Writing in the Feminist Review, Dr Clare Hemmings, of the London School of Economics Gender Institute, concluded that the coalition was basing its whole approach to society on traditional “family values” that assumed a middle-class heterosexual family with the women staying at home.
The existing changes to tax credits will force some women to stop working – they would actually be paying to work. This will have for them lifelong consequences – their skills and earning potential will be reduced, and given the increasing focus on private pensions, it is likely to sentence them to an old age of poverty. But even more significantly, the proposed introduction of universal credit in 2013 (supposed to simplify the benefits system) is going to further discourage many women from working. The Women’s Budget Group has calculated that a second earner working 16 hours on £6.08 per hour will lose 82% of her weekly income. Currently under the pre-April 2012 system she lost 53%.
The planned new system strengthens the emphasis on household rather than individual incomes – which is increasingly likely to be the male “head of household”. That could have huge implications – there’s evidence that women are regarded as responsible for the needs of children, and are more likely to spend the money available on household essentials rather than personal luxuries.
We have now a generation, or even two generations, of women who’ve assumed their right to work – and understood that they can’t necessarily rely on a male breadwinner for their financial future (and increasingly know that they can’t rely on the state). And we have an household system in Britain that’s predicated on two incomes – essential in most cases for the purchase of the home, which successive governments of both stripes have regarded as an aspiration that should be held by all households, and under current wage and rental levels, also to maintain a rented home.
The existing changes to tax credits will force some women to stop working – they would actually be paying to work. This will have for them lifelong consequences – their skills and earning potential will be reduced, and given the increasing focus on private pensions, it is likely to sentence them to an old age of poverty.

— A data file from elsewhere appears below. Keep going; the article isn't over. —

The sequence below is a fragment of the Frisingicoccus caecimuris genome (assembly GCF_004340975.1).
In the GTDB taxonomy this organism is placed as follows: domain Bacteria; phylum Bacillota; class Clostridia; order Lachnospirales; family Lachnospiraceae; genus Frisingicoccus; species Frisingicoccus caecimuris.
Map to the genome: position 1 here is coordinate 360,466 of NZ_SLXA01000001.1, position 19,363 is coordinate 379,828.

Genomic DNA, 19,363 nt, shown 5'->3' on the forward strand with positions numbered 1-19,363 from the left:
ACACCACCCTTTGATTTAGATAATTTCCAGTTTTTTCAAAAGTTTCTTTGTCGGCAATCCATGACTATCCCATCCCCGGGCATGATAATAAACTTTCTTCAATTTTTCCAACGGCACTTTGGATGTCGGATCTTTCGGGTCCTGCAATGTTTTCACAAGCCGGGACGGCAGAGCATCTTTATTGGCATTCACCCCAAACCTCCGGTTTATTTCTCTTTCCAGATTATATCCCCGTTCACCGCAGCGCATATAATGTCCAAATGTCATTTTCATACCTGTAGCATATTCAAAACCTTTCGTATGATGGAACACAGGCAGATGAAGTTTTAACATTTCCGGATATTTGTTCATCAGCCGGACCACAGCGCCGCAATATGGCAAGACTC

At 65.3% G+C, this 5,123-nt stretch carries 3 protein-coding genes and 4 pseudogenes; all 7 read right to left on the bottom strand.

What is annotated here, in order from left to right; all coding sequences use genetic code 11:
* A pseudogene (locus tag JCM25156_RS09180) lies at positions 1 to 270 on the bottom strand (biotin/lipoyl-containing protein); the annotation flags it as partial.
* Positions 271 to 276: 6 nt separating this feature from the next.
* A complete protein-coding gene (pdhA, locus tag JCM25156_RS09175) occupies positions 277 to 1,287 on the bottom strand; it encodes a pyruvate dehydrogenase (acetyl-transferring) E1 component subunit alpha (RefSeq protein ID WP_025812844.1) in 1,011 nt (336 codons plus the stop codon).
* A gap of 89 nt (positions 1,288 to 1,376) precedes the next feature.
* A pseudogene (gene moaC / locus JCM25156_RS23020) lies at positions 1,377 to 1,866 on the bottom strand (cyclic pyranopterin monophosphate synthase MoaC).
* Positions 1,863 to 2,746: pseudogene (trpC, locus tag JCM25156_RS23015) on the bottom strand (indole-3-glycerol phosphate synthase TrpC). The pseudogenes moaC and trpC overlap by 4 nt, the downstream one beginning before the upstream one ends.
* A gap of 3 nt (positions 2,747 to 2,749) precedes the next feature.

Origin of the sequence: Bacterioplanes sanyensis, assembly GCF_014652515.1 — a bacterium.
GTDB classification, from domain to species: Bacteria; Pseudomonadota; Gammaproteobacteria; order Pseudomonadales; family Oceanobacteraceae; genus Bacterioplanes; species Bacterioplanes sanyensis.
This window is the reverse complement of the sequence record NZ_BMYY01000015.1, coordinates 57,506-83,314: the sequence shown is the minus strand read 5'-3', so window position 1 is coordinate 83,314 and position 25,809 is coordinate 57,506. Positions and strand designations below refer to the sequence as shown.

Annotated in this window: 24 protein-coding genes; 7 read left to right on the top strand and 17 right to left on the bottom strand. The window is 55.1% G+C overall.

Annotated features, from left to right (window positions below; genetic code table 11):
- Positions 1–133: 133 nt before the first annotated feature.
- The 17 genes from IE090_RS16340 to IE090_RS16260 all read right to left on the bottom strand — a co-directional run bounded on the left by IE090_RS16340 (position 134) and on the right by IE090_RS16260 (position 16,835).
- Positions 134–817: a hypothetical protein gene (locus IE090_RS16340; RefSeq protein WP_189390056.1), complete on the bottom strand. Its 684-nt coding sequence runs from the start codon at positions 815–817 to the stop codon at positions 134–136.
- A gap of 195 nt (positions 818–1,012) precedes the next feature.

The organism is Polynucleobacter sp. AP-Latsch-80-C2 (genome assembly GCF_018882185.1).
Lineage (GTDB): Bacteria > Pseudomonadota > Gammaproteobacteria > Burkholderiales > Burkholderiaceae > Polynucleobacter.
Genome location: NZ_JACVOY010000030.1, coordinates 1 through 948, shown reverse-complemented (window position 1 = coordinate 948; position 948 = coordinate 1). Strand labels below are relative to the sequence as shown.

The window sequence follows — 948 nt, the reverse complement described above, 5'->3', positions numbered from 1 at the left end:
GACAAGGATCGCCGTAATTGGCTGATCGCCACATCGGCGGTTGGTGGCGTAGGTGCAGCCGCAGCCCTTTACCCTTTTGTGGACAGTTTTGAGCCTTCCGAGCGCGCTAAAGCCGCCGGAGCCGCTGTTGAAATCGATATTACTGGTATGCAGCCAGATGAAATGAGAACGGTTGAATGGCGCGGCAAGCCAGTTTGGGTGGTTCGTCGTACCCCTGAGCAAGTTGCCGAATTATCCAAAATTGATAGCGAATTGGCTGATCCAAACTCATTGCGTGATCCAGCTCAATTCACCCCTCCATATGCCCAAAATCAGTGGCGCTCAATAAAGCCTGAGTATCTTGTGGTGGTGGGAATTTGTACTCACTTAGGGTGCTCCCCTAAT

I’m increasingly returning to the words of the radical historian Sheila Rowbotham: “We’ve learned now that you can go backwards. In the Seventies we assumed once you made a gain it would stay there.”
The Green Party response
The Green Party has spoken out strongly against benefit cuts, and the whole austerity agenda in the UK. It was a strong opponent to the government’s recent decision to cut the top tax rate from 50% to 45% for earnings over £150,000 a year – which will certainly more strongly benefit men than women. In the 2010 general election, it presented a fully costed “no-cuts” budget, with the funding made up by cracking down on corporate and rich individual tax evasion and avoidance, raising of tax on large corporations and with a personal tax rate of 50% starting at £100,000. It has been the only party to maintain this position, with the largest opposition party, Labour, saying that it would make the same cuts as the government, just more slowly.
In the recent London mayoral/Assembly elections, a push to promote the London Living Wage through the creation of a Fair Pay Mark for companies would have been particularly helpful to women (one in ten fulltime workers and two in five parttimers are paid less than the living wage, in both cases a majority of women). The London manifesto also stressed the need for affordable childcare, and for government provision/funding of social services, not relying on voluntary efforts.
More fundamentally, the Green Party of England and Wales supports the idea of a citizens’ income, which acknowledges that every member of a society has a right to be supported by it. This could have a transformational impact on the lives of women (and men).